On Feb. 17, Palace Cafe hosts the first in a series of rum tastings and events from its New Orleans Rum Society, a club for rum enthusiasts. Leading the event is Wayne Curtis, local rum expert and author of And a Bottle of Rum: A History of the New World in 10 Cocktails, who will guide the tasting and share the history of the spirit. Curtis spoke with Gambit about rum and its place in New Orleans.
What are the origins of the drink?
Curtis: Rum is the spirit of America. Bourbon has been trying to claim that for some time ... but rum has been around from the get-go. It's really the New World spirit. Contemporary rum traces its genealogy back to about 1640 in Barbados, and a lot of the reason that rum came about is because the (sugarcane industry) took off. It became a hugely profitable crop ... (and) there were massive fortunes made in the West Indies.
Once you boil down the cane sugar, you let the sugar crystallize and out of the crystals comes this dark molasses. A lot of this was discarded. But then people figured out that you could ferment it and you could distill it, and it took off.
Whiskey is really the distilled essence of beer, and brandy is the distilled essence of grapes, but rum is the distilled essence of industrial waste. It's making something from nothing, and that became a huge business. Virtually every sugarcane plantation in the West Indies also had a distillery.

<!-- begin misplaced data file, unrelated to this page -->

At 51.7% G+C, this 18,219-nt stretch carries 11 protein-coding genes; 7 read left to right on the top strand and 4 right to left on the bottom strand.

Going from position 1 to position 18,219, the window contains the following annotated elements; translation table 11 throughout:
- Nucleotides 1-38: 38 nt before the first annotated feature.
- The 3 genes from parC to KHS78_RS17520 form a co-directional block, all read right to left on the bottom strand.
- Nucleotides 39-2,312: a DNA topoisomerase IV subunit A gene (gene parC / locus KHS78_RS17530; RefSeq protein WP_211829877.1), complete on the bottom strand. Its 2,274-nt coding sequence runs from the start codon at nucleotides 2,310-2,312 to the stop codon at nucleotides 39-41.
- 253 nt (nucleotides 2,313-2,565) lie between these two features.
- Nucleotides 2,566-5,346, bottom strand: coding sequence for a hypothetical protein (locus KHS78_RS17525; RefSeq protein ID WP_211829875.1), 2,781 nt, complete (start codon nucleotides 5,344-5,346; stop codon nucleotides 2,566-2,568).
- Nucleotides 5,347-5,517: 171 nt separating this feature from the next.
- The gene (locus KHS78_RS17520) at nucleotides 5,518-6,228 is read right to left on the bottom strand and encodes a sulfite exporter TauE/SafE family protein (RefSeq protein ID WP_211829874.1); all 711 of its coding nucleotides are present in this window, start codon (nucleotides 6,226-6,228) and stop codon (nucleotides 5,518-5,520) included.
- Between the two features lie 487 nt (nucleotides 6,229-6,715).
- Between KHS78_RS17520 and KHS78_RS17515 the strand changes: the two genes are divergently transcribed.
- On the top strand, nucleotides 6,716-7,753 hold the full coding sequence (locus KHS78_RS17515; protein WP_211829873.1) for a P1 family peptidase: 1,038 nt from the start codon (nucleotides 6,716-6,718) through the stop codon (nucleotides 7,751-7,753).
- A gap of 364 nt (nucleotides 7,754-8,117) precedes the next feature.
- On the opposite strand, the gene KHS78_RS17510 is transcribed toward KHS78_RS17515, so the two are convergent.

Where does New Orleans fall in the rum scene?
C: New Orleans is pretty fascinating to me, because since the 1790s (there have been) sugarcane plantations, but a major rum industry never took off. It didn't really get a lot of attention; it wasn't the kind of thing that got celebrated. Everyone paid attention to bourbon and to brandy. By the time the sugar plantations took off in Louisiana, rum's day had passed. It never really popped (here) like it did in every other sugarcane-producing (area). But I think it's always been present ... and I suspect that every sugarcane plantation had a small distillery that they would use for local consumption.
(Now) there's Old New Orleans Rum, who were well ahead of the curve of craft distilling, and I think we're at eight or nine (distilleries) now. ... I think we're probably going to see another half dozen (emerge) in the next five years because it's happening nationally. We're starting to see much more of a trend towards terroir in spirits, and Louisiana is a great place to set up a rum distillery.
What are some of the most common mis-conceptions about rum?
C: Everybody thinks rum is sweet; I hear it all the time, "Oh, I can't drink rum. It's too sweet." The reason it's too sweet is likely because they're drinking it in syrupy, thick drinks. Rum is made from sugar so there is a perception that it's sweet, but through fermentation the sugar is stripped out and there's as much sugar in rum as there is in any other spirit. That being said, rum can sometimes be sweetened ... but you can find a rum that is nice and dry, as dry as a good Scotch.
I like to divide (rum) into three categories: You've got British-style rum, French-style rum and Spanish styles. The French tend to be likely from Martinique, which is the rum made from fresh pressed cane juice; it's usually distilled at a lower alcoholic percentage, and so the flavor tends to be very grassy. The Spanish style tends to be fairly dry. ... A lot of Cuban and Puerto Rican rums follow this approach to a drier style. The British style tends to be a little funkier and heavier, demerara-based and what you might find in Jamaica or Guyana. It's a really nice, dense, almost honeylike rum.